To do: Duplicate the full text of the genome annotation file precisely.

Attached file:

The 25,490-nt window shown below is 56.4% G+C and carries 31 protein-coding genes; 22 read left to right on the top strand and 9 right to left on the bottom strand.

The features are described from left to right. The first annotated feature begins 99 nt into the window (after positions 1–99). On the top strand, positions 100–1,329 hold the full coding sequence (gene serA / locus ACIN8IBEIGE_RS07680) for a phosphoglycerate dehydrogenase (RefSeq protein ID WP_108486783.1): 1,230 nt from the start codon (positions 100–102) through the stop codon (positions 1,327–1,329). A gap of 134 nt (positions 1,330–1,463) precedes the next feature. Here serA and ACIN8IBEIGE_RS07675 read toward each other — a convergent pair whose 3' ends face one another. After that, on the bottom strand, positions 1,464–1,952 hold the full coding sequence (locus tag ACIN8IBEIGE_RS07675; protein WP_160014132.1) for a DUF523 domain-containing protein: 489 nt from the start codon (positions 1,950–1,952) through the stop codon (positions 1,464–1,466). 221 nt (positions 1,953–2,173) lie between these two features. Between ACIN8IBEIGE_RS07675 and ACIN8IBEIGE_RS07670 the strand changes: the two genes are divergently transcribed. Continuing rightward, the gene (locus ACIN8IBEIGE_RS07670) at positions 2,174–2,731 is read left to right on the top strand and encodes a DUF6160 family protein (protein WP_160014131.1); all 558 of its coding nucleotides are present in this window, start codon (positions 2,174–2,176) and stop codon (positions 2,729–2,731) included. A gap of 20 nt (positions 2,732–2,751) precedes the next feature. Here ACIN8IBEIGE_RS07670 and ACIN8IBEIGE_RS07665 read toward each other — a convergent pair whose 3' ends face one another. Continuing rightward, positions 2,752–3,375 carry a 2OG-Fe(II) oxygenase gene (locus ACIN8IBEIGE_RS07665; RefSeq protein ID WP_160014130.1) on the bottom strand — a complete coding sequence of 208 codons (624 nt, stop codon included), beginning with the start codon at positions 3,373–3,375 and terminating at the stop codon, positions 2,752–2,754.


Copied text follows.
The 25,490-nt window shown below is 56.4% G+C and carries 31 protein-coding genes; 22 read left to right on the top strand and 9 right to left on the bottom strand.

The features are described from left to right. The first annotated feature begins 99 nt into the window (after positions 1–99). On the top strand, positions 100–1,329 hold the full coding sequence (gene serA / locus ACIN8IBEIGE_RS07680) for a phosphoglycerate dehydrogenase (RefSeq protein ID WP_108486783.1): 1,230 nt from the start codon (positions 100–102) through the stop codon (positions 1,327–1,329). A gap of 134 nt (positions 1,330–1,463) precedes the next feature. Here serA and ACIN8IBEIGE_RS07675 read toward each other — a convergent pair whose 3' ends face one another. After that, on the bottom strand, positions 1,464–1,952 hold the full coding sequence (locus tag ACIN8IBEIGE_RS07675; protein WP_160014132.1) for a DUF523 domain-containing protein: 489 nt from the start codon (positions 1,950–1,952) through the stop codon (positions 1,464–1,466). 221 nt (positions 1,953–2,173) lie between these two features. Between ACIN8IBEIGE_RS07675 and ACIN8IBEIGE_RS07670 the strand changes: the two genes are divergently transcribed. Continuing rightward, the gene (locus ACIN8IBEIGE_RS07670) at positions 2,174–2,731 is read left to right on the top strand and encodes a DUF6160 family protein (protein WP_160014131.1); all 558 of its coding nucleotides are present in this window, start codon (positions 2,174–2,176) and stop codon (positions 2,729–2,731) included. A gap of 20 nt (positions 2,732–2,751) precedes the next feature. Here ACIN8IBEIGE_RS07670 and ACIN8IBEIGE_RS07665 read toward each other — a convergent pair whose 3' ends face one another. Continuing rightward, positions 2,752–3,375 carry a 2OG-Fe(II) oxygenase gene (locus ACIN8IBEIGE_RS07665; RefSeq protein ID WP_160014130.1) on the bottom strand — a complete coding sequence of 208 codons (624 nt, stop codon included), beginning with the start codon at positions 3,373–3,375 and terminating at the stop codon, positions 2,752–2,754.